Microarray analysis of lungs from Nrf2-/- and Nrf2+/+ mice exposed to O2 found that Nrf2 modulates expression of Pparg (peroxisome proliferator-activated receptor-gamma, PPAR-g). PPARs belong to a nuclear hormone receptor superfamily, and the therapeutic potential of PPAR agonists (e.g., Rosiglitazone) has been recently elucidated in pathologic conditions such as inflammation and immunity, cancers, and metabolic disorders (e.g., type 2 diabetes, dyslipidemia, obesity). To evaluate the role of PPAR-g as a downstream effector of Nrf2 in protection against acute lung injury, we exposed Nrf2+/+ and Nrf2-/- mice to O2 and found significant suppression in pulmonary nuclear translocation and DNA binding activity of PPAR- basally and after O2 in Nrf2-/- mice compared to Nrf2+/+ mice. In collaboration with Dr. Douglas Bells group, we identified 9 potential ARE sequences in 2 kb upstream promoter of Pparg for putative Nrf2 binding (see below for greater detail on this procedure). Nuclear protein binding activity of an ARE spanning -784 and -764 (TCATTGTGACATAGCACTTAT) was significantly lower in Nrf2-/- than in Nrf2+/+ mice. Mutations in this ARE diminished Nrf2 binding. Moreover, its deletion significantly suppressed promoter activity in cells overexpressing Nrf2 after O2 exposure. Furthermore, intratracheal delivery of small interfering RNA (siRNA) specific for PPAR-g significantly enhanced lung inflammation and epithelial proliferation compared with mice treated with control siRNA. Results thus suggest that PPAR-g contributes significantly to pulmonary protection from oxidant-induced inflammation and injury, and Nrf2 may modulate it through ARE binding.? ? To better understand the mechanisms of Nrf2 interaction with target genes, we have begun to investigate the effect of polymorphisms in the Nrf2 promoter binding site ARE, a cis-acting enhancer sequence found in the promoter region of many genes that encode antioxidant and Phase II detoxification enzymes/proteins. SNPs in transcription factor binding sites (TFBSs) may affect the binding of transcription factors, lead to differences in gene expression and phenotypes, and therefore affect susceptibility to environmental exposure. In collaboration with Drs. Douglas Bell, Xuting Wang, and Brian Chorley, we developed an integrated computational system for discovering functional SNPs in TFBSs in the human genome and predicting their impact on the expression of target genes. In this system, we (i) constructed a position weight matrix (PWM) from a collection of experimentally discovered TFBSs; (ii) predicted TFBSs in SNP sequences using the PWM and map SNPs to the upstream regions of genes; (iii) examined the evolutionary conservation of putative TFBSs by phylogenetic footprinting; (iv) prioritized candidate SNPs based on microarray expression profiles from tissues in which the transcription factor of interest is either deleted or over-expressed (e.g. our microarray studies described above) and (v) finally, analyzed association of SNP genotypes with gene expression phenotypes. The application of our system has been tested to identify functional polymorphisms in the ARE. Using our novel computational tools, we have identified a set of polymorphic AREs with functional evidence, showing the utility of our system to direct further experimental validation of genomic sequence variations that could be useful for identifying high-risk individuals.? ? We hypothesized that polymorphisms in NRF2 resulting in decreased function similarly predispose humans to ALI. To address this hypothesis, we first resequenced NRF2 in four different ethnic populations and identified three new NRF2 promoter polymorphisms at positions -617 (C/A), -651 (G/A) and -653 (A/G). Transcription factor motif analysis (TRANSFAC) indicated that variations at -653/-651 and -617 alter the consensus recognition sequences for MZF-1 (Myeloid zinc finger-1) and NRF2, respectively, suggesting that these polymorphisms may affect NRF2 transcription. To examine this concept, we transiently transfected the 727-Luc (-617C allele) and 538-Luc (which lack the polymorphisms) into A549 cells and basal level activity of the NRF2 promoter with or without polymorphisms was determined. Compared to the basic pGL3-vector, the 538-Luc displayed significantly higher level of activity (p < 0.001). The -538 to +131 bp region of NRF2 (538-Luc) contains regulatory elements that drive the promoter activity above the levels seen with the promoter-less basic vector. However, the inclusion of -538 to -727 region to the 538-Luc construct further enhanced the reporter activity. These results indicate that the -538 to +131 bp region acts as a basal promoter, while the -538 to -727 region acts as an enhancer. Relative to 538-Luc, the 727-Luc reporter had four-fold higher luciferase activity (p < 0.001) indicating that the -538 to -727 region most likely contains DNA sequences required for high level NRF2 promoter activity. Finally, we tested the association of functional SNPs (-617, -651) with differential risk for ALI in patients following major trauma. Patients with the -617 A SNP had a significantly higher risk for developing ALI after major trauma OR 6.44; 95% CI 1.34, 30.8; p = 0.021 relative to patients with the wildtype (-617 CC). This translational investigation provides novel insight into the molecular mechanisms of susceptibility to ALI, and may help to identify patients who are predisposed to develop ALI under at risk conditions, such as trauma and sepsis. Furthermore, these findings may have important implications in other oxidative stress related illnesses. ? ? A major target gene for NRF2 is NAD(P)H:quinone oxidoreductase 1 (NQO1). NQO1 is involved in the formation of reactive oxygen species and other free radicals. NQO1 catalyzes the two-electron reduction of a variety of quinone compounds, which prevents the generation of free radicals and reactive oxygen species, and protects cells from oxidative damage. NQO1 expression is induced by oxidant stress, aromatic hydrocarbons, phenols, and certain industrial acrylates and metals. The role of NQO1 in ALI has not been investigated, but the effects of modulation of NQO1 activity in preliminary studies suggest that alterations in its function could enhance lung injury. The overall objective of this investigation is to identify and evaluate functionality of NQO1 promoter SNPs, and determine whether SNPs with in vitro evidence of function are associated with differential risk for ALI in patients who have experienced major trauma. We identified three novel NQO1 promoter SNPs (-1103, -1221, -1293) for investigation based on potential functional relevance and frequency in the population; their function was unknown. Luciferase constructs containing the wild-type NQO1 promoter, and promoters containing SNP -1293 A, -1221 C, or -1103 G were transfected into BEAS-2B bronchial epithelial cells and exposed to hyperoxia, H2O2, BHT, or LPS. Interestingly, the A/C SNP at -1221 decreased in vitro transcription of NQO1 at baseline and after exposure to the oxidant stressors. We have also found in initial analyses of a blunt force trauma cohort that patients heterozygous for the -1221 C allele were at significantly lesser risk of ALI after major trauma compared with patients with wild type alleles, even after adjustment for race, APACHE III score, and mechanism of trauma OR, 0.46 (95% CI, 0.23, 0.90); p = 0.024. We believe that continuation of this investigation will provide valuable insight to the role of NQO1 in ALI and other diseases with oxidative stress etiology.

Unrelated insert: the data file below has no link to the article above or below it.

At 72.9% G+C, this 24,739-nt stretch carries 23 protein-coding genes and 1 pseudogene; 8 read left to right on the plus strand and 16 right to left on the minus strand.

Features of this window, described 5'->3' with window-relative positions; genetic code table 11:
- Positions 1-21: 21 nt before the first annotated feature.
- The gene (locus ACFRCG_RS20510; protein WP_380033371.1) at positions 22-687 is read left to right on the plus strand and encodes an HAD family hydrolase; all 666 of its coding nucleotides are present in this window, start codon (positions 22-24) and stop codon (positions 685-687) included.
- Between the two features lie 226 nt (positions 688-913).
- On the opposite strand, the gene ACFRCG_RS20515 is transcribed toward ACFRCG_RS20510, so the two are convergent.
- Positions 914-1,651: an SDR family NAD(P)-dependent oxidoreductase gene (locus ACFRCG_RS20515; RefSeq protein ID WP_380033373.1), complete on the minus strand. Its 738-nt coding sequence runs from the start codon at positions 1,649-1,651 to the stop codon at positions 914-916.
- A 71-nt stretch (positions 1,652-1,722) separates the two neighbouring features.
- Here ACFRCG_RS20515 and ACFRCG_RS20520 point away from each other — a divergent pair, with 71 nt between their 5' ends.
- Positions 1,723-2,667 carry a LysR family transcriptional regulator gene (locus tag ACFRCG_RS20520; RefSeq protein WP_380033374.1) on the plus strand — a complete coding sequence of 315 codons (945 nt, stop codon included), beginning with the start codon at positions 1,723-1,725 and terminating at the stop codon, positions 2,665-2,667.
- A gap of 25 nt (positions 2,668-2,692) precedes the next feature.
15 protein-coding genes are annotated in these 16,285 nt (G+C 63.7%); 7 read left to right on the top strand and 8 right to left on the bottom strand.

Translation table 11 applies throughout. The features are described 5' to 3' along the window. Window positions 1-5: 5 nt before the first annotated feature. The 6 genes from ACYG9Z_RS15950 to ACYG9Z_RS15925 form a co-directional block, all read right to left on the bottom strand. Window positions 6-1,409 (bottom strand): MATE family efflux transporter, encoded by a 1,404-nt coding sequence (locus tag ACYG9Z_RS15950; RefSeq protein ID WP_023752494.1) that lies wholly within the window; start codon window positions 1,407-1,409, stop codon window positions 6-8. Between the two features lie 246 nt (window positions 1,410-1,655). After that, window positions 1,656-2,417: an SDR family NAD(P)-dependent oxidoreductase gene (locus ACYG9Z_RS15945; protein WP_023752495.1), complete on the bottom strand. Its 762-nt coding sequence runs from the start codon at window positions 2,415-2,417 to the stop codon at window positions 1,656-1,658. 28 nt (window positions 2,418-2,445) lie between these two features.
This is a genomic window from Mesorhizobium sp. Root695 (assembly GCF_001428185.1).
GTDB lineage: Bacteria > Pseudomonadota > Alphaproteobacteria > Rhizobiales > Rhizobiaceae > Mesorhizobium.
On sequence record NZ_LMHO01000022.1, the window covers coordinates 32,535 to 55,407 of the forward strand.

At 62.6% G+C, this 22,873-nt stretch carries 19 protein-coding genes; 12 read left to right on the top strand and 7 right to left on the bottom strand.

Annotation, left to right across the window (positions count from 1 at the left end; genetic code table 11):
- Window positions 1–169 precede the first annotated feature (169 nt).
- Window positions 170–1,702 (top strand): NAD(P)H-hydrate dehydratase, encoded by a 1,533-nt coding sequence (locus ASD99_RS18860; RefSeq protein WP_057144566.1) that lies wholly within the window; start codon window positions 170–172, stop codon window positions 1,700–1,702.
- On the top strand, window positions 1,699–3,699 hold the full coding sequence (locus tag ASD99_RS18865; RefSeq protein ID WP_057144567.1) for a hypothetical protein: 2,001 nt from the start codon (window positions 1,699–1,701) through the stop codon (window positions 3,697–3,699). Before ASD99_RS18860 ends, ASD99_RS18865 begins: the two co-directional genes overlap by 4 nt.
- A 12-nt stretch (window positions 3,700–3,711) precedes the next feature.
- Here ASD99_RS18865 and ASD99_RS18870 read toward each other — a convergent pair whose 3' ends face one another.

National Institute of Health (NIH)
National Institute of Environmental Health Sciences (NIEHS)
Intramural Research (Z01)
Project #
Application #
Study Section
Project Start
Project End
Budget Start
Budget End
Support Year
Fiscal Year
Total Cost
Indirect Cost
United States
Zip Code
Cho, Hye-Youn; Kleeberger, Steven R (2009) Nrf2 protects against airway disorders. Toxicol Appl Pharmacol :
Cho, Hye-Youn; Kleeberger, Steven R (2007) Genetic mechanisms of susceptibility to oxidative lung injury in mice. Free Radic Biol Med 42:433-45
Reddy, Narsa M; Kleeberger, Steven R; Cho, Hye-Youn et al. (2007) Deficiency in Nrf2-GSH signaling impairs type II cell growth and enhances sensitivity to oxidants. Am J Respir Cell Mol Biol 37:3-8
Marzec, Jacqui M; Christie, Jason D; Reddy, Sekhar P et al. (2007) Functional polymorphisms in the transcription factor NRF2 in humans increase the risk of acute lung injury. FASEB J 21:2237-46
Cho, Hye-Youn; Reddy, Sekhar P; Kleeberger, Steven R (2006) Nrf2 defends the lung from oxidative stress. Antioxid Redox Signal 8:76-87
Papaiahgari, Srinivas; Zhang, Qin; Kleeberger, Steven R et al. (2006) Hyperoxia stimulates an Nrf2-ARE transcriptional response via ROS-EGFR-PI3K-Akt/ERK MAP kinase signaling in pulmonary epithelial cells. Antioxid Redox Signal 8:43-52
Cho, Hye-Youn; Reddy, Sekhar P; Debiase, Andrea et al. (2005) Gene expression profiling of NRF2-mediated protection against oxidative injury. Free Radic Biol Med 38:325-43
Papaiahgari, Srinivas; Kleeberger, Steven R; Cho, Hye-Youn et al. (2004) NADPH oxidase and ERK signaling regulates hyperoxia-induced Nrf2-ARE transcriptional response in pulmonary epithelial cells. J Biol Chem 279:42302-12
Zhang, Qin; Kleeberger, Steven R; Reddy, Sekhar P (2004) DEP-induced fra-1 expression correlates with a distinct activation of AP-1-dependent gene transcription in the lung. Am J Physiol Lung Cell Mol Physiol 286:L427-36
Cho, Hye-Youn; Reddy, Sekhar P M; Yamamoto, Masayuki et al. (2004) The transcription factor NRF2 protects against pulmonary fibrosis. FASEB J 18:1258-60

Showing the most recent 10 out of 13 publications